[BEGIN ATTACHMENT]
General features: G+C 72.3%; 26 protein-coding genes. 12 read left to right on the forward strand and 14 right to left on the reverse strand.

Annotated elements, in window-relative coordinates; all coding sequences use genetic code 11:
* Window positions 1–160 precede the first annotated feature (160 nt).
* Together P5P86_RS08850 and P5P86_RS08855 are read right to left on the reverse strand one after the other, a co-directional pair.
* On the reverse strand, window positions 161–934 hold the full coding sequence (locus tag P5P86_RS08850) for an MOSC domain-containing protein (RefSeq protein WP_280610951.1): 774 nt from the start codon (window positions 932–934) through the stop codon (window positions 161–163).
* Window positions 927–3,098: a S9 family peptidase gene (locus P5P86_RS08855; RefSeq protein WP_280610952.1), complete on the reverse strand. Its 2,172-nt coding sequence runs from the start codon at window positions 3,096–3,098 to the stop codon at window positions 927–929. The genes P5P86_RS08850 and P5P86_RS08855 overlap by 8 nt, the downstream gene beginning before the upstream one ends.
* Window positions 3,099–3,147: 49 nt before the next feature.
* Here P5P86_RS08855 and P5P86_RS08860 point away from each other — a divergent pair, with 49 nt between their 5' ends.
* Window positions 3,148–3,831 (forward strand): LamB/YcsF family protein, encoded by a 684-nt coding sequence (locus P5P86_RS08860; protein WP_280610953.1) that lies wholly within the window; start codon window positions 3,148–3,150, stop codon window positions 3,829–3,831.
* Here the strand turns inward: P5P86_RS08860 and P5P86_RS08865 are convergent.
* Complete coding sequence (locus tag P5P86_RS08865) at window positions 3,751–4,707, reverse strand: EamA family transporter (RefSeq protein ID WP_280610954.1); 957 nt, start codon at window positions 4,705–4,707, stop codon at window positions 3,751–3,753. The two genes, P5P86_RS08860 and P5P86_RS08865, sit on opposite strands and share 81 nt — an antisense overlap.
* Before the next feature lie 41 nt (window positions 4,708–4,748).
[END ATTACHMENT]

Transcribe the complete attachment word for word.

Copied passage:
General features: G+C 72.3%; 26 protein-coding genes. 12 read left to right on the forward strand and 14 right to left on the reverse strand.

Annotated elements, in window-relative coordinates; all coding sequences use genetic code 11:
* Window positions 1–160 precede the first annotated feature (160 nt).
* Together P5P86_RS08850 and P5P86_RS08855 are read right to left on the reverse strand one after the other, a co-directional pair.
* On the reverse strand, window positions 161–934 hold the full coding sequence (locus tag P5P86_RS08850) for an MOSC domain-containing protein (RefSeq protein WP_280610951.1): 774 nt from the start codon (window positions 932–934) through the stop codon (window positions 161–163).
* Window positions 927–3,098: a S9 family peptidase gene (locus P5P86_RS08855; RefSeq protein WP_280610952.1), complete on the reverse strand. Its 2,172-nt coding sequence runs from the start codon at window positions 3,096–3,098 to the stop codon at window positions 927–929. The genes P5P86_RS08850 and P5P86_RS08855 overlap by 8 nt, the downstream gene beginning before the upstream one ends.
* Window positions 3,099–3,147: 49 nt before the next feature.
* Here P5P86_RS08855 and P5P86_RS08860 point away from each other — a divergent pair, with 49 nt between their 5' ends.
* Window positions 3,148–3,831 (forward strand): LamB/YcsF family protein, encoded by a 684-nt coding sequence (locus P5P86_RS08860; protein WP_280610953.1) that lies wholly within the window; start codon window positions 3,148–3,150, stop codon window positions 3,829–3,831.
* Here the strand turns inward: P5P86_RS08860 and P5P86_RS08865 are convergent.
* Complete coding sequence (locus tag P5P86_RS08865) at window positions 3,751–4,707, reverse strand: EamA family transporter (RefSeq protein ID WP_280610954.1); 957 nt, start codon at window positions 4,705–4,707, stop codon at window positions 3,751–3,753. The two genes, P5P86_RS08860 and P5P86_RS08865, sit on opposite strands and share 81 nt — an antisense overlap.
* Before the next feature lie 41 nt (window positions 4,708–4,748).